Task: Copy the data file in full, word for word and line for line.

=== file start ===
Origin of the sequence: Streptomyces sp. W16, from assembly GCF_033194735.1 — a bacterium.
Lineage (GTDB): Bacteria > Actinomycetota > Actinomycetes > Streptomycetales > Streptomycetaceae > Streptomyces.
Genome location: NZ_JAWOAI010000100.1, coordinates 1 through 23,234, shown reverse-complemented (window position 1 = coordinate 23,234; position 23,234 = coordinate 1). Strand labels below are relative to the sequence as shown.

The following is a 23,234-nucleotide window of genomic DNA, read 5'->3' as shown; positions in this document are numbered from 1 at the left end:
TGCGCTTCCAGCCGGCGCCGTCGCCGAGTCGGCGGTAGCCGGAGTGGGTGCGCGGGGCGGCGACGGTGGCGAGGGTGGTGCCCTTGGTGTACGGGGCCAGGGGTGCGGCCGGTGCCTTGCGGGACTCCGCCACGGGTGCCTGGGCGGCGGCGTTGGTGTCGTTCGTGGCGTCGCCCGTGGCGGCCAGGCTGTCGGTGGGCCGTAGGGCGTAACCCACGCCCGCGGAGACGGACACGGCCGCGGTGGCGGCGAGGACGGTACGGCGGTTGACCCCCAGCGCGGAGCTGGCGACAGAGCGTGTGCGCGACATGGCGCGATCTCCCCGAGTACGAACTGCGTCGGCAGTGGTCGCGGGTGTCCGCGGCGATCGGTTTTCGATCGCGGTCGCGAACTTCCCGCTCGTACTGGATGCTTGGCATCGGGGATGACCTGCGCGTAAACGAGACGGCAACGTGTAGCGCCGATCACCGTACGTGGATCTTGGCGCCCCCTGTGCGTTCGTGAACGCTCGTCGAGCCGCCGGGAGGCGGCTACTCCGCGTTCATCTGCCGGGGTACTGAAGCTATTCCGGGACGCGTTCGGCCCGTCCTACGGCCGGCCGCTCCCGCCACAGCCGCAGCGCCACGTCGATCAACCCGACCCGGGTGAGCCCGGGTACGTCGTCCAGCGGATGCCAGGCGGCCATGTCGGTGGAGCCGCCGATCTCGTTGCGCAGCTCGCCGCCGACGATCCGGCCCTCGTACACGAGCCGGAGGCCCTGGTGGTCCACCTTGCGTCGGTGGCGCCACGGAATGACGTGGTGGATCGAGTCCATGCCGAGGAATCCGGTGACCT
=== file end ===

Origin of the sequence: Streptomyces sp. W16, from assembly GCF_033194735.1 — a bacterium.
Lineage (GTDB): Bacteria > Actinomycetota > Actinomycetes > Streptomycetales > Streptomycetaceae > Streptomyces.
Genome location: NZ_JAWOAI010000100.1, coordinates 1 through 23,234, shown reverse-complemented (window position 1 = coordinate 23,234; position 23,234 = coordinate 1). Strand labels below are relative to the sequence as shown.

The following is a 23,234-nucleotide window of genomic DNA, read 5'->3' as shown; positions in this document are numbered from 1 at the left end:
TGCGCTTCCAGCCGGCGCCGTCGCCGAGTCGGCGGTAGCCGGAGTGGGTGCGCGGGGCGGCGACGGTGGCGAGGGTGGTGCCCTTGGTGTACGGGGCCAGGGGTGCGGCCGGTGCCTTGCGGGACTCCGCCACGGGTGCCTGGGCGGCGGCGTTGGTGTCGTTCGTGGCGTCGCCCGTGGCGGCCAGGCTGTCGGTGGGCCGTAGGGCGTAACCCACGCCCGCGGAGACGGACACGGCCGCGGTGGCGGCGAGGACGGTACGGCGGTTGACCCCCAGCGCGGAGCTGGCGACAGAGCGTGTGCGCGACATGGCGCGATCTCCCCGAGTACGAACTGCGTCGGCAGTGGTCGCGGGTGTCCGCGGCGATCGGTTTTCGATCGCGGTCGCGAACTTCCCGCTCGTACTGGATGCTTGGCATCGGGGATGACCTGCGCGTAAACGAGACGGCAACGTGTAGCGCCGATCACCGTACGTGGATCTTGGCGCCCCCTGTGCGTTCGTGAACGCTCGTCGAGCCGCCGGGAGGCGGCTACTCCGCGTTCATCTGCCGGGGTACTGAAGCTATTCCGGGACGCGTTCGGCCCGTCCTACGGCCGGCCGCTCCCGCCACAGCCGCAGCGCCACGTCGATCAACCCGACCCGGGTGAGCCCGGGTACGTCGTCCAGCGGATGCCAGGCGGCCATGTCGGTGGAGCCGCCGATCTCGTTGCGCAGCTCGCCGCCGACGATCCGGCCCTCGTACACGAGCCGGAGGCCCTGGTGGTCCACCTTGCGTCGGTGGCGCCACGGAATGACGTGGTGGATCGAGTCCATGCCGAGGAATCCGGTGACCT